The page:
There was no difference between the NAFLD and AFLD groups for each of the indicators of cardiovascular risk factors. Importantly, however, these indicators differed between the two groups and the healthy group. This conclusion suggests that the risk factors are more related to the presence or absence of fatty liver, regardless of the cause of the occurrence of fatty liver. Systolic blood pressure, diastolic blood pressure, fasting plasma glucose level, total cholesterol level, and TG level were higher, whereas high-density cholesterol was lower in the NAFLD group than in the healthy group, indicating an increase in cardiovascular risk indicators in the NAFLD group. NAFLD is reportedly accompanied by obesity (30–100%), diabetes (10–75%), or dyslipidemia (20–92%) [14]. In a study on the association between NAFLD and cardiovascular disease, blood pressure, fasting plasma glucose level, total cholesterol level, and TG level were higher in the NAFLD group than in the healthy group. In another study [19], systolic blood pressure, fasting plasma glucose level, total cholesterol level, and TG level were higher in the NAFLD group than in the healthy group, although sex-related differences in the values were found. The previous results are similar to the results of this study.

Diastolic blood pressure, fasting plasma glucose level, total cholesterol level, TG level, and hsCRP level were all higher in the AFLD group than in the healthy group. That is, except for high-density cholesterol levels, the values of the cardiovascular indicators in the AFLD group, as in the NAFLD group, were higher than those in the healthy group. Studies on the relationship between high-density cholesterol levels and fatty liver disease reported that high-density cholesterol levels were decreased in fatty liver [20, 21], although one study reported a contradictory result [22]. Additionally, other studies reported that low-density cholesterol levels were decreased in NAFLD [23, 24]. In this study, low-density cholesterol levels were higher in the NAFLD group than in the healthy group. Several studies that investigated TG levels reported, as found in this study, that TG increased in both the NAFLD and AFLD groups [2022, 25]. Although no difference was found in the hsCRP level, a cardiovascular risk indicator, in both the healthy and NAFLD groups, it was lower than that in the AFLD group. Among the many studies that support the association between fatty liver disease and inflammation indicators, one identified that high hsCRP levels were independently associated with fatty liver disease, obesity, and metabolic syndrome [25], whereas another reported that hsCRP level was a strong predictor of NAFLD [26].

While the metabolic syndrome rate was higher in the NAFLD and AFLD groups than in the healthy group, no significant difference was observed between the NAFLD and AFLD groups. A previous study reported that the fatty acid content in the liver was increased in patients with metabolic syndrome regardless of age, sex, or BMI [27], and an association between several metabolic disorders and serious liver diseases was identified [28, 29].

As for the limitations of this study, the study results cannot be generalized because all the patients included in the study were hospitalized at the same health promotion center. Moreover, achieving reliability was difficult because alcohol consumption level, smoking habit, and exercise frequency were surveyed through a self-administered questionnaire. In addition, NAFLD was determined by CT with no histologic confirmation of fatty liver. However, the fact that the AST/ALT ratio in most NAFLD patients was below 1 rationalizes the selection method of patients for the NAFLD group in this study [30].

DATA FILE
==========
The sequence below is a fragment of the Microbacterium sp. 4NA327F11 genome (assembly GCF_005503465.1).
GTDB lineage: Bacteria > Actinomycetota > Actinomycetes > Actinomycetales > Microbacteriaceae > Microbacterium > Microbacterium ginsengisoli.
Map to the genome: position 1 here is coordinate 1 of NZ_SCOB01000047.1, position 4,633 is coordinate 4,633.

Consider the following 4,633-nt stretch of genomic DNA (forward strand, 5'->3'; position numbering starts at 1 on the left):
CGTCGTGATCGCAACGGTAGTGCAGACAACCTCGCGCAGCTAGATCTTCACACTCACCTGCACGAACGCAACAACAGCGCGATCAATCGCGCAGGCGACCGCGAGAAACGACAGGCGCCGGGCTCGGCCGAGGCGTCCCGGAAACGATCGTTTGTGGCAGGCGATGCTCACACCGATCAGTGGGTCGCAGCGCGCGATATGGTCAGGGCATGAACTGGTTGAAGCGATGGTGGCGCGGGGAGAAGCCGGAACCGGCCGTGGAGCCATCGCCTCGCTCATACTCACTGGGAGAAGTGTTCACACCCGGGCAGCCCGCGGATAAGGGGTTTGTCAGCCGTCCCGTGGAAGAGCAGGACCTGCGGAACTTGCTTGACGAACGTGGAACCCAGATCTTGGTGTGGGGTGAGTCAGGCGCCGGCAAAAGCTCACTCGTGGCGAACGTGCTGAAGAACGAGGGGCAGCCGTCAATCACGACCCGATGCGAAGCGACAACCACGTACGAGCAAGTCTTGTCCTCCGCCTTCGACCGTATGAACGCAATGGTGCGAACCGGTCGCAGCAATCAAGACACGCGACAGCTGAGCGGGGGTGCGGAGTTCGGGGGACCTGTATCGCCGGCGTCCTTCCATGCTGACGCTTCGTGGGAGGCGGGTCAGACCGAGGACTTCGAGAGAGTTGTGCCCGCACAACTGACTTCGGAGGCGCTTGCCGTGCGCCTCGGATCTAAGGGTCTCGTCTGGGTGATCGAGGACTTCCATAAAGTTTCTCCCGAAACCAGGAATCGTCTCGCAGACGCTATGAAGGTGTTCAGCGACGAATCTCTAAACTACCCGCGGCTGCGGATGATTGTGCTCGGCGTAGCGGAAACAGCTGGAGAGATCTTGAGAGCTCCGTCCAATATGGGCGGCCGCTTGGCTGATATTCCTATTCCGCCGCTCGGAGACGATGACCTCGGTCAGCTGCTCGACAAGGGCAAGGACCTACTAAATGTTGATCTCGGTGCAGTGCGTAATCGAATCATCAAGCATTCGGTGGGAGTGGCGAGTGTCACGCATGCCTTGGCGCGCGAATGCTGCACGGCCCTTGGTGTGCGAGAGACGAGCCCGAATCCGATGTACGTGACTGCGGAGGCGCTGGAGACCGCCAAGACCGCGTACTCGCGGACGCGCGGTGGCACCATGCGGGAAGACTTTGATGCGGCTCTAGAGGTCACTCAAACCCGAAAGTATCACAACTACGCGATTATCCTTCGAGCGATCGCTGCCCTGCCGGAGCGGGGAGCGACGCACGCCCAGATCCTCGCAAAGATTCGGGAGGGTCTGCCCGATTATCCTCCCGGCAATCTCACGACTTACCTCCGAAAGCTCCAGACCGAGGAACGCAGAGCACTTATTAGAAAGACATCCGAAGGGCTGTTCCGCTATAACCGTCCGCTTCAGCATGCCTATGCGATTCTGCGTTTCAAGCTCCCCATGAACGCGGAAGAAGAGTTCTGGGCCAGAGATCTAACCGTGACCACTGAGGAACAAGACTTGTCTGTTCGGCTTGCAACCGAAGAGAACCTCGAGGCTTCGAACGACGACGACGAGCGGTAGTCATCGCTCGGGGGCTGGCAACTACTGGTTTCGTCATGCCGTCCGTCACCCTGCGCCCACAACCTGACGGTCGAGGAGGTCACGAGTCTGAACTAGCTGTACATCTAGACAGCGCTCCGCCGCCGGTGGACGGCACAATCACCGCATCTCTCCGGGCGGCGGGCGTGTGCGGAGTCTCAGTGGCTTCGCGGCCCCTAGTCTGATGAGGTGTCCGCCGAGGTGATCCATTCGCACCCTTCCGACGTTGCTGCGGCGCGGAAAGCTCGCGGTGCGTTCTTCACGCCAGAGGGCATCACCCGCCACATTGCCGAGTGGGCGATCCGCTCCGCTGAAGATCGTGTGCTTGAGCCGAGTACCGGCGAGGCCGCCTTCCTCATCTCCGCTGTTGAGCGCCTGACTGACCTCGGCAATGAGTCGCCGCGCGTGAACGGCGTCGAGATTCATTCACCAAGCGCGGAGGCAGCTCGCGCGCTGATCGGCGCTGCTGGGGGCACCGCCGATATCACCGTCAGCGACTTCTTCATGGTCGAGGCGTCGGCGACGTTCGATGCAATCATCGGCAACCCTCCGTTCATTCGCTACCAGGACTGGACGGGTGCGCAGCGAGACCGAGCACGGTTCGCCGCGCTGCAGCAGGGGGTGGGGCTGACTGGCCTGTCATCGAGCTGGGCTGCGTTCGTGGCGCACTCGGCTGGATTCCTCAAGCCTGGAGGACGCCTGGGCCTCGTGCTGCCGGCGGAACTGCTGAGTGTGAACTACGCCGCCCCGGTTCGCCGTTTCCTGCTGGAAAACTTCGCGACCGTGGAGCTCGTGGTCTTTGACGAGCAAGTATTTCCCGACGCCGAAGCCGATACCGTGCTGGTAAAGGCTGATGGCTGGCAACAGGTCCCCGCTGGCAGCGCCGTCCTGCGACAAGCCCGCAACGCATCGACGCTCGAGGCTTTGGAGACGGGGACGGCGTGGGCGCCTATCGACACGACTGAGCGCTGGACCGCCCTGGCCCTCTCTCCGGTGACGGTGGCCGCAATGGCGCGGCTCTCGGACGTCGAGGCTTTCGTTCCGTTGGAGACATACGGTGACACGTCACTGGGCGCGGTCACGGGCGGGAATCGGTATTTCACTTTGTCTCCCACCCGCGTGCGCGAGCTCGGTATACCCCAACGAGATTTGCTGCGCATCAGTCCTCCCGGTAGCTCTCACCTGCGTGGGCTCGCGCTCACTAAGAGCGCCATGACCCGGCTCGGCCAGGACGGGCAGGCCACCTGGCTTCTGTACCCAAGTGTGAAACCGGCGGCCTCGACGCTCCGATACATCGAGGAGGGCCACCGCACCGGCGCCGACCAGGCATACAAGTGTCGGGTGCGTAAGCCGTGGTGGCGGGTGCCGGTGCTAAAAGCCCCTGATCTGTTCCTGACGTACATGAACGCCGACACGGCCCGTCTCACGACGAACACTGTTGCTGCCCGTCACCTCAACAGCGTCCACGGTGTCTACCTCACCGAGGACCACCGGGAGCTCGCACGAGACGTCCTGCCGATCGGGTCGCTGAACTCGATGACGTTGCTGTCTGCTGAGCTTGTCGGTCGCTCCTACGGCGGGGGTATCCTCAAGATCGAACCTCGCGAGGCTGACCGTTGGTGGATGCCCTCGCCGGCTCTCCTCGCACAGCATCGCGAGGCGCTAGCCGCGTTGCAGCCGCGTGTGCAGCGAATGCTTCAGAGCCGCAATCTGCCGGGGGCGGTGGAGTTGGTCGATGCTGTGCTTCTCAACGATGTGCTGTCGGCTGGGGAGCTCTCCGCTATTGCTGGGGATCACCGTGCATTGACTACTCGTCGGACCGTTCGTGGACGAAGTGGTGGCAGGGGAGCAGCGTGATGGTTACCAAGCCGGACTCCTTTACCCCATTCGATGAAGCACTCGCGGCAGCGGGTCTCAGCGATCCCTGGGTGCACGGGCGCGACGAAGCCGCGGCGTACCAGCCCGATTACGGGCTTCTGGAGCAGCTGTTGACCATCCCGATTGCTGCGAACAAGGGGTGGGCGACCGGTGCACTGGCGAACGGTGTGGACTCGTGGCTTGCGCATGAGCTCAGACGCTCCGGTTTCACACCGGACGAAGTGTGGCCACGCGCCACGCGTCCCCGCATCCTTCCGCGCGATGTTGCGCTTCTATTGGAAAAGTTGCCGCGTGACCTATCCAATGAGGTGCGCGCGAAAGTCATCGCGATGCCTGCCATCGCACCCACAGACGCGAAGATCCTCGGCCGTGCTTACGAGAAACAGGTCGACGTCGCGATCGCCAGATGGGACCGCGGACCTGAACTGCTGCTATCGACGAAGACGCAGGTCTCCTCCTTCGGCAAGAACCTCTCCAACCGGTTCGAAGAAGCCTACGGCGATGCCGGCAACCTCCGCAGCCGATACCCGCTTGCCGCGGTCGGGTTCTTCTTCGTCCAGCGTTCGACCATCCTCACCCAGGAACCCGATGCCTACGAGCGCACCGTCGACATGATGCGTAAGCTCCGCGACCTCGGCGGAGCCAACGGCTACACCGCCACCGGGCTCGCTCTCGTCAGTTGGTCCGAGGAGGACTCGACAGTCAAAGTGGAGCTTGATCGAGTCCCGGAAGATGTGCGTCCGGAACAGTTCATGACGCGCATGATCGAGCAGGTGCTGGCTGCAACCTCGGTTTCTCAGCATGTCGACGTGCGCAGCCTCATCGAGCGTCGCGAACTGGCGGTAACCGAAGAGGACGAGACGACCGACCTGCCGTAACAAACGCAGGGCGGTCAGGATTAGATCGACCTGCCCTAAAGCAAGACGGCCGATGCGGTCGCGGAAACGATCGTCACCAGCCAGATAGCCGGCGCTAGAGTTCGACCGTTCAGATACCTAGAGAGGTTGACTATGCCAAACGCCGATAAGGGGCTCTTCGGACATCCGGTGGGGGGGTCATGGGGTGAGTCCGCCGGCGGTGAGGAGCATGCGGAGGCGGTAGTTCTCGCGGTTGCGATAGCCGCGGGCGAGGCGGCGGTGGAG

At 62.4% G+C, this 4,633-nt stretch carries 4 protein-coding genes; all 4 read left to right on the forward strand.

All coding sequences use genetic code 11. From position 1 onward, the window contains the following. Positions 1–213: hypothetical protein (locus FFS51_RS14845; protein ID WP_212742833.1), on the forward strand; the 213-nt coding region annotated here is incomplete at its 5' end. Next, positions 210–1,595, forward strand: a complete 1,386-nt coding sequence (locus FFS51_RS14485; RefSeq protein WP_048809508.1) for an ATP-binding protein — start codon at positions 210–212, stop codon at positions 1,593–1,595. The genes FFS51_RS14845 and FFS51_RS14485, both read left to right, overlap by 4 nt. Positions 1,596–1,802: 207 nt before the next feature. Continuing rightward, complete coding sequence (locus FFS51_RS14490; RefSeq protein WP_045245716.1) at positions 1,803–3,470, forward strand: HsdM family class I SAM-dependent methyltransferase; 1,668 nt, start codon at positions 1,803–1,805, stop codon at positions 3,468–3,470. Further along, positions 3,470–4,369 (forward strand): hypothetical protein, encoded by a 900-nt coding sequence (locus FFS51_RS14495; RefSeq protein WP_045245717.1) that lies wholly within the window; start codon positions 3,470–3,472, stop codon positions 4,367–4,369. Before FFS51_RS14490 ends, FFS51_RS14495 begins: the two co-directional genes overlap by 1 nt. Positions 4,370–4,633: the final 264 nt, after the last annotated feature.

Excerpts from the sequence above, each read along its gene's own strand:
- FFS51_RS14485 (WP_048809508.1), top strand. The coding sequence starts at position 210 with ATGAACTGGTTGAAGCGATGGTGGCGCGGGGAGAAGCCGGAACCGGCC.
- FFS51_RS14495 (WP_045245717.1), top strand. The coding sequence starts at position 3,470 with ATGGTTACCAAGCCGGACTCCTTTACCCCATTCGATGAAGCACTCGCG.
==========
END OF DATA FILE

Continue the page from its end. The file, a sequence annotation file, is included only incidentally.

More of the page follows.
This is a comparative study on not only NAFLD, which has been previously studied extensively, but also on AFLD, and patients taking medications for hypertension, diabetes, hyperlipidemia, ischemic heart disease, myocardial infarction, cerebral infarction, and hemorrhage were excluded. Therefore, this study is significant in that it provided a pure association between the cardiovascular risk indicators and the NAFLD or AFLD group.

The values of the cardiovascular risk indicators were significantly higher in the NAFLD and AFLD groups than in the healthy group in this study. Ultimately, considering that the patients in both the NAFLD and AFLD groups have the same cardiovascular disease risks, patients diagnosed with fatty liver disease should be examined for risk factors of cardiovascular diseases and should undergo management and treatment of such diseases. Although this study demonstrated that cardiovascular risk indicators and the severity of fatty liver are not associated, additional studies in this area are necessary.

List Of Abbreviations

NAFLD, nonalcoholic fatty liver disease; AFLD, alcoholic fatty liver disease; SBP, systolic blood pressure; DBP, fasting serum glucose, glucose; TC, total cholesterol; TG, triglyceride; DBP, diastolic blood pressure; HDL-C, high-density lipoprotein cholesterol; LDL-C, low-density lipoprotein cholesterol; hsCRP, high-sensitivity C-reactive protein

Declarations

Ethics approval and consent to participate :

The study was approved by the Clinical Trial Screening Committee of Wonkwang University Hospital (ARB approval number 201609-HR-097).

Consent for publication :

Not applicable

Availability of data and materials :

Not applicable

Competing interests :

Not applicable

The authors declare that they have no competing interests.

Funding :

This study was supported by Wonkwang University.

Authors' contributions :

Not applicable